By Brian Ives
In Not Fade Away, we take a look at the legacy of some of the greatest albums of the past few decades – some iconic, some lesser known – as they celebrate significant anniversaries. Here, we look back at Rush‘s 1974 debut album which turns 40 this month, and will be commemorated with a vinyl reissue via Universal Music in April.
When you think of Rush in the ’70s, you think epic, multi-chapter songs set in a Tolkien-esque past or a Ayn Rand-ian future. Dave Grohl summed it up well in his speech about the Canadian trio at their induction into the R0ck and Roll Hall of Fame last year, recalling when his cool, older, stoner cousin gave him a copy of their 1976 album 2112, “I was fascinated by the track listing, the entire first side of the album was a seven part suite with Roman numerals and names like ‘The Temples of Syrinx’ and ‘Oracle: The Dream.'”
The Rush that put out Rush four years earlier was a very different band. While two of the songs topped the seven minute mark, they were both more in the vein of classic Zeppelin blues jams than the multi-chaptered musical tales a la Yes that they would soon graduate to. In fact, the song that first got them attention was “Working Man,” an ode to blue-collar laborers.
Radio.com recently spoke about the song and album with bassist/singer Geddy Lee who wrote the lyrics, “I get up at seven, yeah/And I go to work at nine/I got no time for liven’/Yes, I’m workin’ all the time.” Much simpler than the words that would soon accompany Rush’s music, they still resonate as much as the lyrics to band’s more well-known hits.
“Our parents were hard-working,” Lee explains. “Life was a struggle for most people, no one was wealthy. You thought a lot about your future, and what kind of life do you want to live? Is it going to be enough for me to have that kind of life, where it’s all about work, and a beer at the end of the day and a hug from your kids, and do it all again? So, it’s kind of an ode to that guy who we worked so hard not to be, in a sense. We wanted to be musicians, and that was our ticket out of there. That was our escape for what was sort of inevitable for all of our friends and the world that we came from.”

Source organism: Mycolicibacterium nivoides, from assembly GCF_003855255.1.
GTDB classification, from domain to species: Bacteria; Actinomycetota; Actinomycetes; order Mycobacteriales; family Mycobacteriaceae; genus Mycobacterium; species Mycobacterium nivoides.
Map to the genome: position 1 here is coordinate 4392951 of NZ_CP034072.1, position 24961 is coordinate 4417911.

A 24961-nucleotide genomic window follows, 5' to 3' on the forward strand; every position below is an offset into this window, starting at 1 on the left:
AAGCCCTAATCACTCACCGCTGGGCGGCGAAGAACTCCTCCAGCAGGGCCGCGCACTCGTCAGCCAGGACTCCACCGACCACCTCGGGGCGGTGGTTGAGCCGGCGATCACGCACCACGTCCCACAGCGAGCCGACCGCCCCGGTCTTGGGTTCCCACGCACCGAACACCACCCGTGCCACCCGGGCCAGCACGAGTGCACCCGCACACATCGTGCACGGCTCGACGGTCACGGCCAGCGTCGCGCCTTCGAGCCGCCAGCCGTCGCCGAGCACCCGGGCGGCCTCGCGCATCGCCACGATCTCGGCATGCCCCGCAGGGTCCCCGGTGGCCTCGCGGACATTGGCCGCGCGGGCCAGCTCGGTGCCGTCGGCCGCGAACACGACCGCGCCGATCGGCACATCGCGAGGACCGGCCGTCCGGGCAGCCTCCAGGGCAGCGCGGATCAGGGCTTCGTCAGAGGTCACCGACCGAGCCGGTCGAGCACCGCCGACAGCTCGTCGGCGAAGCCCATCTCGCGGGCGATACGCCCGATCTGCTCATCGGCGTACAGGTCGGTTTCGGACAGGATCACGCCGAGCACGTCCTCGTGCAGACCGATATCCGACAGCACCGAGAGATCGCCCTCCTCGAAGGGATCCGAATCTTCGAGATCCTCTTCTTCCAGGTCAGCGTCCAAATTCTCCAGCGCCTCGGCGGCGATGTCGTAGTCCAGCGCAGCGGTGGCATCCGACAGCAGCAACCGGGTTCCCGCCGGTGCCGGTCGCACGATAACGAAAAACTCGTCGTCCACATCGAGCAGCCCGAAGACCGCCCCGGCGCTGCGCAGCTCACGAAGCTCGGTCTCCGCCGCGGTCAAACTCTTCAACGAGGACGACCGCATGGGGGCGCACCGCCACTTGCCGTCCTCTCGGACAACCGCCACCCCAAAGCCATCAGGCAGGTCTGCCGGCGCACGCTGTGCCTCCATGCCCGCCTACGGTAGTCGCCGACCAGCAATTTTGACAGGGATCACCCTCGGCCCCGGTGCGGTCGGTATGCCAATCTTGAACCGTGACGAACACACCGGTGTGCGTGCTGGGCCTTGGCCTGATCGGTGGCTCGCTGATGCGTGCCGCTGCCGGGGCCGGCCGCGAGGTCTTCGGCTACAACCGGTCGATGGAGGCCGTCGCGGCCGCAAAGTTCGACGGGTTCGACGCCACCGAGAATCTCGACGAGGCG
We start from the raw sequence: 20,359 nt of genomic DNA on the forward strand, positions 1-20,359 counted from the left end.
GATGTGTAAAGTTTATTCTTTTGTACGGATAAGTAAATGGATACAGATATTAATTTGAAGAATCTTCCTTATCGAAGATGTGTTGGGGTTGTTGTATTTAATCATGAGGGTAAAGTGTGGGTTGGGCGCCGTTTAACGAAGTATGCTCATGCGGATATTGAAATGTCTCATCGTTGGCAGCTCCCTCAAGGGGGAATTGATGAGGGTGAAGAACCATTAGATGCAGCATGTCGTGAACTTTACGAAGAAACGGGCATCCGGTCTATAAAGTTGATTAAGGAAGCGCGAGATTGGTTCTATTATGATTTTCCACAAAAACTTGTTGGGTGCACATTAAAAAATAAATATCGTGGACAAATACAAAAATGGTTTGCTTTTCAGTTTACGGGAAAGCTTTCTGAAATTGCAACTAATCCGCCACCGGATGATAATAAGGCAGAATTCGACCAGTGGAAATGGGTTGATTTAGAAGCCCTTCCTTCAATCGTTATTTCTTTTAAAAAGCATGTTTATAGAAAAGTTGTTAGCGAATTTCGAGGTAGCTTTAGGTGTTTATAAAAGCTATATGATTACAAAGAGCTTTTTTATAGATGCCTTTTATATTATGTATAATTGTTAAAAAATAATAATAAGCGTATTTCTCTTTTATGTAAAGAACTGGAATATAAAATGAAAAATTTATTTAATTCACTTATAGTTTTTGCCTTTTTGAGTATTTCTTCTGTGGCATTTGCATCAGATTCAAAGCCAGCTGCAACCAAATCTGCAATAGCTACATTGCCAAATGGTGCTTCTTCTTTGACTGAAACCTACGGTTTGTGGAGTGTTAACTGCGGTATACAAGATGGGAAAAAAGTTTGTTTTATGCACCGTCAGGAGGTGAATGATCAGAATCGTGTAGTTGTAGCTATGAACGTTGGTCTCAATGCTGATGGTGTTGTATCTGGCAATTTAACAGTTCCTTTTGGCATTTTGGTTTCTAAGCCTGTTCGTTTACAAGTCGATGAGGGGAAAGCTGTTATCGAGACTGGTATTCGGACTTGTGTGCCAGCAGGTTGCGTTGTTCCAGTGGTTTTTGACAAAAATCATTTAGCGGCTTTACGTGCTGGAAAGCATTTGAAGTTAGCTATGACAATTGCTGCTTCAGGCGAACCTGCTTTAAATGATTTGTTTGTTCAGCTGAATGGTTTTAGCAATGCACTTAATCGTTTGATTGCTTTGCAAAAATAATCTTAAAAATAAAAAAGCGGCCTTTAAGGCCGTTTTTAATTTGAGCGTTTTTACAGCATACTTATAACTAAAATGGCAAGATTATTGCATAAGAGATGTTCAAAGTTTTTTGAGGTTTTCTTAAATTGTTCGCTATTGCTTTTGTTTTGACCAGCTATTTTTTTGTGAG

The excellent 2010 Rush doc Beyond The Lighted Stage described how the song first caught on in America in Cleveland just as it started to rust. Word of the song made its way to Mercury Records employee, Cliff Burnstein, who helped to get the band signed to the label.
Discussing the debut album today, Lee says “It’s hard to hear the record without going back in time. Your first record is such a milestone. It’s like the impossible feat: you never think you’re going to get signed, you never think you’re going to get to make a record.” And, he notes, their first attempt at recording their debut was a non-starter.
“The first version of our first record was really crappy, and that’s when we met the guy who really changed our lives, which was Terry Brown. And he became our producer for the next 10 years and taught us so much about making records.” Indeed, Brown produced every Rush album through 1982’s Signals.
Rush with Rustey, center (courtesy of the band)
“He saved that album, when I think of that album, I think of him, I think of that first session, when we took those poorly recorded versions of those songs, and he decided what was salvageable and what we should just re-record.”
Soon after the release of Rush, the band went through their first and only lineup change. Original drummer John Rutsey was let go, replaced by Neil Peart, who also took over as the band’s lyricist for future albums. In Beyond The Lighted Stage, Lifeson explains, “He was a much more straight-ahead ‘rock’ kind of guy. He was more into Bad Company, whereas Geddy and I were more into Yes and Genesis and [Pink] Floyd and bands like that.”
By their next album, 1975’s Fly By Night, Peart was writing songs inspired by the works of Ayn Rand (“Anthem” was based on her 1937 novella by the same name), Tolkien (“Rivendell”) and also featured the band’s first Roman numeral-ed song (the four-part “By-Tor and the Snow Dog”). From there, Rush got more musically and lyrically complex; they’d never do another album as straight-ahead and simple as Rush.